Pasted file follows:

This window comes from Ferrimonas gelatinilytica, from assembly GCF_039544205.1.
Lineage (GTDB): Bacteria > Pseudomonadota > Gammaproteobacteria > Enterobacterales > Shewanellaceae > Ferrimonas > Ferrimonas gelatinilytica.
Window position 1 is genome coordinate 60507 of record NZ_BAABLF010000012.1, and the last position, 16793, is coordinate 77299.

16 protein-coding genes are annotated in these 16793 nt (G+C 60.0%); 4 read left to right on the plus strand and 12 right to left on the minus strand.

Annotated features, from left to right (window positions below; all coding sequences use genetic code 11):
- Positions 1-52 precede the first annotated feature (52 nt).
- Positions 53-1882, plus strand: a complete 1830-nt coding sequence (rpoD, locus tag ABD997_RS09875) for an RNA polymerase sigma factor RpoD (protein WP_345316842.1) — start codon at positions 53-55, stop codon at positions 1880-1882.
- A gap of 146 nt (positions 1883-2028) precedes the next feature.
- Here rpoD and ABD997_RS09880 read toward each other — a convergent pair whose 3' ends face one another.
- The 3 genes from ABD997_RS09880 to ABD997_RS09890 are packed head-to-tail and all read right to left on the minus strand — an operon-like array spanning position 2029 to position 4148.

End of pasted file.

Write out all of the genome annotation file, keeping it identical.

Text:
This window comes from Ferrimonas gelatinilytica, from assembly GCF_039544205.1.
Lineage (GTDB): Bacteria > Pseudomonadota > Gammaproteobacteria > Enterobacterales > Shewanellaceae > Ferrimonas > Ferrimonas gelatinilytica.
Window position 1 is genome coordinate 60507 of record NZ_BAABLF010000012.1, and the last position, 16793, is coordinate 77299.

16 protein-coding genes are annotated in these 16793 nt (G+C 60.0%); 4 read left to right on the plus strand and 12 right to left on the minus strand.

Annotated features, from left to right (window positions below; all coding sequences use genetic code 11):
- Positions 1-52 precede the first annotated feature (52 nt).
- Positions 53-1882, plus strand: a complete 1830-nt coding sequence (rpoD, locus tag ABD997_RS09875) for an RNA polymerase sigma factor RpoD (protein WP_345316842.1) — start codon at positions 53-55, stop codon at positions 1880-1882.
- A gap of 146 nt (positions 1883-2028) precedes the next feature.
- Here rpoD and ABD997_RS09880 read toward each other — a convergent pair whose 3' ends face one another.
- The 3 genes from ABD997_RS09880 to ABD997_RS09890 are packed head-to-tail and all read right to left on the minus strand — an operon-like array spanning position 2029 to position 4148.